SEC Chairman Cox: “If the SEC Did Not Exist, Congress Would Have to Create It”

This morning, SEC Chairman Christopher Cox provided lengthy testimony concerning the role of federal regulators to the House Committee on Oversight and Government Reform.

He delivered an impassioned statement about the need for the SEC to remain a strong, independent regulator and enforcer of the securities laws in the future, stating that “If the SEC did not exist, Congress would have to create it. The SEC’s mission is more important now than ever.”

Above all, the SEC is a law enforcement agency. Each year the SEC brings hundreds of civil enforcement actions for violation of the securities laws involving insider trading, accounting fraud, and providing false or misleading information about securities and the companies that issue them.

Some have tried to use the current credit crisis as an argument for replacing the SEC in a new system that relies more on supervision than on regulation and enforcement. That same recommendation was made before the credit crisis a year ago for a very different, and inconsistent, reason: that the U.S. was at risk of losing business to less-regulated markets. But what happened in the mortgage meltdown and the ensuing credit crisis demonstrates that where SEC regulation is strong and backed by statute, it is effective — and that where it relies on voluntary compliance or simply has no jurisdiction at all, it is not.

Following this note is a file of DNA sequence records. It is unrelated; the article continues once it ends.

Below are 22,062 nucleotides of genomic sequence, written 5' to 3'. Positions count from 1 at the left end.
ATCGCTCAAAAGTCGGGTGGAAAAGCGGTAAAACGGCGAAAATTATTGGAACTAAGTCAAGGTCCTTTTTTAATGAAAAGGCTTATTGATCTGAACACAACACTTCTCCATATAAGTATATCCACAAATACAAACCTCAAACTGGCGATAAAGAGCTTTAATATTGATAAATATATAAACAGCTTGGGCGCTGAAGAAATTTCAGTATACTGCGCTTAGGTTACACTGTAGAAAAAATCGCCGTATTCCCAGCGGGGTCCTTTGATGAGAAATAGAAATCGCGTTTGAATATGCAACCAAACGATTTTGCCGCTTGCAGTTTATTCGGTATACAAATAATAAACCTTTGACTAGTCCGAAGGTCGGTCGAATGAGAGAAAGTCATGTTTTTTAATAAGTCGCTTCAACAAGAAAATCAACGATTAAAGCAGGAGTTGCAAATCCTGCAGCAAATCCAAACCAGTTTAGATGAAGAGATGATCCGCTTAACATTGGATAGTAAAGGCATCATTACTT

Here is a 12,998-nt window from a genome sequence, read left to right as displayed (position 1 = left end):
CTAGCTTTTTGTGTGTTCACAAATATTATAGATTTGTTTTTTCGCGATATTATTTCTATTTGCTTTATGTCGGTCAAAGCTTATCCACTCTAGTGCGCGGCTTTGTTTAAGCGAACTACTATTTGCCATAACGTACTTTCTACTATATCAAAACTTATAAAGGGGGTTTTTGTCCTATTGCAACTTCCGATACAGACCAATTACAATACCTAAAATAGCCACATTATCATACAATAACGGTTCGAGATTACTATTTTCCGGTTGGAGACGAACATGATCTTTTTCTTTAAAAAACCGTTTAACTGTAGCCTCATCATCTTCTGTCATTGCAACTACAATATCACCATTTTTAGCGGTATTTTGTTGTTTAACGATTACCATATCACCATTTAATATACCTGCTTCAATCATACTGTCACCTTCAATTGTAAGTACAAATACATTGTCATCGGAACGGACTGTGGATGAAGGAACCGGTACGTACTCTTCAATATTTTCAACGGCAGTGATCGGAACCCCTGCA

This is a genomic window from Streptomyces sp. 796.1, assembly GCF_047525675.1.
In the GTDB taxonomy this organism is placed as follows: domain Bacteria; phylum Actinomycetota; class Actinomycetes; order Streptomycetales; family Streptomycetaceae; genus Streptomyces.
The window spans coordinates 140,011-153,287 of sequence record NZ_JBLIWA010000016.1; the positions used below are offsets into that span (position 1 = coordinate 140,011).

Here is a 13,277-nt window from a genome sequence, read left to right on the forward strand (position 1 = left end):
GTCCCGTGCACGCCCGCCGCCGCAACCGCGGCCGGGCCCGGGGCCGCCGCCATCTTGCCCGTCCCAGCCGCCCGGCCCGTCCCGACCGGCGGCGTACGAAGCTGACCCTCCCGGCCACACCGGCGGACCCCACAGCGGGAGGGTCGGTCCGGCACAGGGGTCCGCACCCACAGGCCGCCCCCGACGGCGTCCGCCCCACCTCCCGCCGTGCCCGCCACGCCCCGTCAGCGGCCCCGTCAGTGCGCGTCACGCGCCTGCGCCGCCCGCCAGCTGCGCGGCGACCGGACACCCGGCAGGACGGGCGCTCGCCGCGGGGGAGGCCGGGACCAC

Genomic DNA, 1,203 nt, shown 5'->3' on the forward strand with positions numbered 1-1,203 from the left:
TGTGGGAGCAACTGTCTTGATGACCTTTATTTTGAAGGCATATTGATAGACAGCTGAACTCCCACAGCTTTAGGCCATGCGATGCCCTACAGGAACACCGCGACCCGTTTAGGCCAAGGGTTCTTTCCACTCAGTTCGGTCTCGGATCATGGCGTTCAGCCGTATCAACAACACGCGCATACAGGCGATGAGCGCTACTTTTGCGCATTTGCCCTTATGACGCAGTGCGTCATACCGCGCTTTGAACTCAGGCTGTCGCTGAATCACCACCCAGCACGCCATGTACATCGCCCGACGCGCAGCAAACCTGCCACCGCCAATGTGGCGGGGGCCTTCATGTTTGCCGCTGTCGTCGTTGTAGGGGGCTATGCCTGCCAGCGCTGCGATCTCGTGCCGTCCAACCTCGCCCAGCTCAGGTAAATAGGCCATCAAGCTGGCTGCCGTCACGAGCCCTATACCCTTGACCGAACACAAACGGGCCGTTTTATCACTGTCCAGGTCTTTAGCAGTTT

The lessons of the credit crisis all point to the need for strong and effective regulation, but without major holes and gaps. They also highlight the need for a strong SEC, which is unique in its arm’s-length independence from the institutions and persons it regulates.

If the SEC did not exist, Congress would have to create it. The SEC’s mission is more important now than ever.

Cox testified about several lessons he has learned from the from the current financial crisis, including that “voluntary regulation does not work.”  He also offered three lessons for legislators:

  • eliminate the current regulatory gap in which there is no statutory regulator for investment bank holding companies.
  • recognize each agency’s core competencies: He stated that “The mission of the SEC is investor protection, the maintenance of fair and orderly markets, and the facilitation of capital formation. In strengthening the role of the SEC, build on these traditional strengths — law enforcement, public company disclosure, accounting and auditing, and the regulation of exchanges, broker-dealers, investment advisers, and other securities entities and products. The vitally important function of securities regulation is best executed by specialists with decades of tradition and experience.”
  • ensure that securities regulation and enforcement remain fiercely independent.
  • He closed with a plug for the Enforcement Division, stating that “the SEC is first and foremost a law enforcement agency. During the market turmoil of the last several months, the professional men and women of the SEC have been working around the clock, seven days a week, to bring accountability to the marketplace and to see to it that the rules against fraud and unfair dealing are rigorously enforced.”

    Read Chairman Cox’s Testimony Concerning the Role of Federal Regulators: Lessons from the Credit Crisis for the Future of Regulation